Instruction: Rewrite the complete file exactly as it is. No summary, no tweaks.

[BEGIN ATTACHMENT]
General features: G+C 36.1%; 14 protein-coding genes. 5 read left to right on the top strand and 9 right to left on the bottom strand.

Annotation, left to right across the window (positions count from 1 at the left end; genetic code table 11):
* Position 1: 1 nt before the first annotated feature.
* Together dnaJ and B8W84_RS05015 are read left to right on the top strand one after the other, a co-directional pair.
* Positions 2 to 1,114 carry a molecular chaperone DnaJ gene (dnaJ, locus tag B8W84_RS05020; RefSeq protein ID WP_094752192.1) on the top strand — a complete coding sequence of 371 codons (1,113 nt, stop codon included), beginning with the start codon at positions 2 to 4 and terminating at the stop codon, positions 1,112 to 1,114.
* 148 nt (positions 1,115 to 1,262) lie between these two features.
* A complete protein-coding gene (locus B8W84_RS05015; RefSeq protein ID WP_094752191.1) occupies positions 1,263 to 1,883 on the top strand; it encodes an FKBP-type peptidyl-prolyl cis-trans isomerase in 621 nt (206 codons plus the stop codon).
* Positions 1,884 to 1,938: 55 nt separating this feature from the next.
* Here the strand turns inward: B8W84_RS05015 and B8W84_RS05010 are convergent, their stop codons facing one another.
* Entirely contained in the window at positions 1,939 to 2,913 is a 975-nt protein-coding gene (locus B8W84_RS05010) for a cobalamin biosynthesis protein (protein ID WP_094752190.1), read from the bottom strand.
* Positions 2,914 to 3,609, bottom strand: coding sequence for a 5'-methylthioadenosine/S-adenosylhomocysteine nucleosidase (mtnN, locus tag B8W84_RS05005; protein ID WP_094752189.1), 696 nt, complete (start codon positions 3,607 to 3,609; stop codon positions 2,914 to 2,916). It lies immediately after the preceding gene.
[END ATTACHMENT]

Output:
General features: G+C 36.1%; 14 protein-coding genes. 5 read left to right on the top strand and 9 right to left on the bottom strand.

Annotation, left to right across the window (positions count from 1 at the left end; genetic code table 11):
* Position 1: 1 nt before the first annotated feature.
* Together dnaJ and B8W84_RS05015 are read left to right on the top strand one after the other, a co-directional pair.
* Positions 2 to 1,114 carry a molecular chaperone DnaJ gene (dnaJ, locus tag B8W84_RS05020; RefSeq protein ID WP_094752192.1) on the top strand — a complete coding sequence of 371 codons (1,113 nt, stop codon included), beginning with the start codon at positions 2 to 4 and terminating at the stop codon, positions 1,112 to 1,114.
* 148 nt (positions 1,115 to 1,262) lie between these two features.
* A complete protein-coding gene (locus B8W84_RS05015; RefSeq protein ID WP_094752191.1) occupies positions 1,263 to 1,883 on the top strand; it encodes an FKBP-type peptidyl-prolyl cis-trans isomerase in 621 nt (206 codons plus the stop codon).
* Positions 1,884 to 1,938: 55 nt separating this feature from the next.
* Here the strand turns inward: B8W84_RS05015 and B8W84_RS05010 are convergent, their stop codons facing one another.
* Entirely contained in the window at positions 1,939 to 2,913 is a 975-nt protein-coding gene (locus B8W84_RS05010) for a cobalamin biosynthesis protein (protein ID WP_094752190.1), read from the bottom strand.
* Positions 2,914 to 3,609, bottom strand: coding sequence for a 5'-methylthioadenosine/S-adenosylhomocysteine nucleosidase (mtnN, locus tag B8W84_RS05005; protein ID WP_094752189.1), 696 nt, complete (start codon positions 3,607 to 3,609; stop codon positions 2,914 to 2,916). It lies immediately after the preceding gene.